Apple Concedes To Developers with New Rules for Crypto Apps

Apple has made revisions to its crypto App rules following lobbying from developers. The new rules will apply to all cryptocurrency apps that can be downloaded on its AppStore.

Apps that mine cryptocurrencies using the iPhone’s chipset are strictly barred allowing only those that do not perform crypto mining.

The new guidelines deal with everything from ICOs to mining and the revised rules state:

  • Wallets: Apps may facilitate virtual currency storage, provided they are offered by developers enrolled as an organization.
  • Mining: Apps may not mine for cryptocurrencies unless the processing is performed off device (e.g. cloud-based mining).
  • Exchanges: Apps may facilitate transactions or transmissions of cryptocurrency on an approved exchange, provided they are offered by the exchange itself.
  • Initial Coin Offerings: Apps facilitating Initial Coin Offerings (“ICOs”), cryptocurrency futures trading, and other crypto-securities or quasi-securities trading must come from established banks, securities firms, futures commission merchants (“FCM”), or other approved financial institutions and must comply with all applicable law.
  • Cryptocurrency apps may not offer currency for completing tasks, such as downloading other apps, encouraging other users to download, posting to social networks, etc.

Reports state that a group called ‘The Developers Union’ requested relaxed guidelines.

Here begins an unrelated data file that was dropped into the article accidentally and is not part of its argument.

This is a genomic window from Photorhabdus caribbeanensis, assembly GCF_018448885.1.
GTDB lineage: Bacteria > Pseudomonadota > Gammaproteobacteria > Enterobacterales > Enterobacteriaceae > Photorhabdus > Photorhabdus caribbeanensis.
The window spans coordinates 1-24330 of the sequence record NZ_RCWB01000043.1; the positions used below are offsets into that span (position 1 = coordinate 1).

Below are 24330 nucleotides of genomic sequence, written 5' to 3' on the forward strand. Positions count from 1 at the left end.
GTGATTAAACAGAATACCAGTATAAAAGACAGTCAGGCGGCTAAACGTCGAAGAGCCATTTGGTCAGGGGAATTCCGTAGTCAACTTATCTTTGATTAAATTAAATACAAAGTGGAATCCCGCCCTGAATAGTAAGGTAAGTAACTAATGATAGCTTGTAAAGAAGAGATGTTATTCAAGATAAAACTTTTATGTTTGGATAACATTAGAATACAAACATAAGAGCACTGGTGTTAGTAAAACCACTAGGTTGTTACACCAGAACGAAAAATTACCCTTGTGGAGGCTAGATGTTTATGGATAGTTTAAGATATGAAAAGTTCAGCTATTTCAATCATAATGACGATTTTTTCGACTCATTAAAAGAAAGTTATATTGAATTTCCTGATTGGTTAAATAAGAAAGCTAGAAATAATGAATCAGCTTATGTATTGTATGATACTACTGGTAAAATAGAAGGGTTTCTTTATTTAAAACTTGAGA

Apple also wants developers to design their Apps to use power efficiently and requires that developers ensure Apps don’t rapidly drain batteries, generate excessive heat, or put unnecessary strain on device resources. Lastly, they must not include any third party advertisements displayed within them.

Apple’s App rules will affect a number apps already featured on Apple’s App Store, and all cryptocurrency applications looking to be published in the future.

Roger Ver Shows Interest in Buying Satoshi Nakamoto's Original Bitcoin Website

Bitcoin.com founder Roger Ver has shown interest in buying the Bitcoin.org website, which was originally registered by Bitcoin creator Satoshi Nakamoto and developer Martii Malmi.

As CryptoGlobe reported, on a GitHub post Cobra Bitcoin, the pseudonymous co-owner of Bitcoin.org, has announced he will be gradually reducing his involvement with the website and leave it “in trusted hands.”

In his original post Cobra noted he had some people in mind, but asked for individuals or organizations that could be a good fit to maintain the website, which is currently being used to onboard new users into the flagship cryptocurrency and ranks highly for the term “bitcoin” on search engines.

Cobra has been widely criticized in the cryptocurrency community proposing changes to Satoshi Nakamoto’s original Bitcoin whitepaper, and has seen mixed reactions to his announcement of reducing his involvement in the website. On Reddit, one user asked whether he would sell the website to Roger Ver.

Roger, taking advantage of the opportunity, responded via his MemoryDealers handle to say he has “cash in hand,” showing interest in acquiring the domain. Ver is well-known for running Bitcoin.com and campaign in favor of bigger blocks on the Bitcoin blockchain. In August 2017, he moved his support to Bitcoin Cash (BCH).

Speaking to CoinTelegraph, Ver noted he would “gladly buy” the Bitcoin.org website, but does not expect Cobra to sell it to him. He added he hasn’t made any efforts outside of that comment to buy the domain. As to who would be best suited to take over Bitcoin.org, he said:

Maybe a Bitcoin Foundation-like organization that is made up of the businesses building on crypto. The [Electronic Frontier Foundation] EFF might not be bad either. Anyone who supports free expression of ideas would be better than the current group.

When asked what he would use the domain for, he said it would be used to promote “peer-to-peer electronic cash systems.” Ver asserted, however, he hasn’t put much thought into it as he doesn’t expect to be given a chance to buy the website.

Featured image via Bitcoin.org.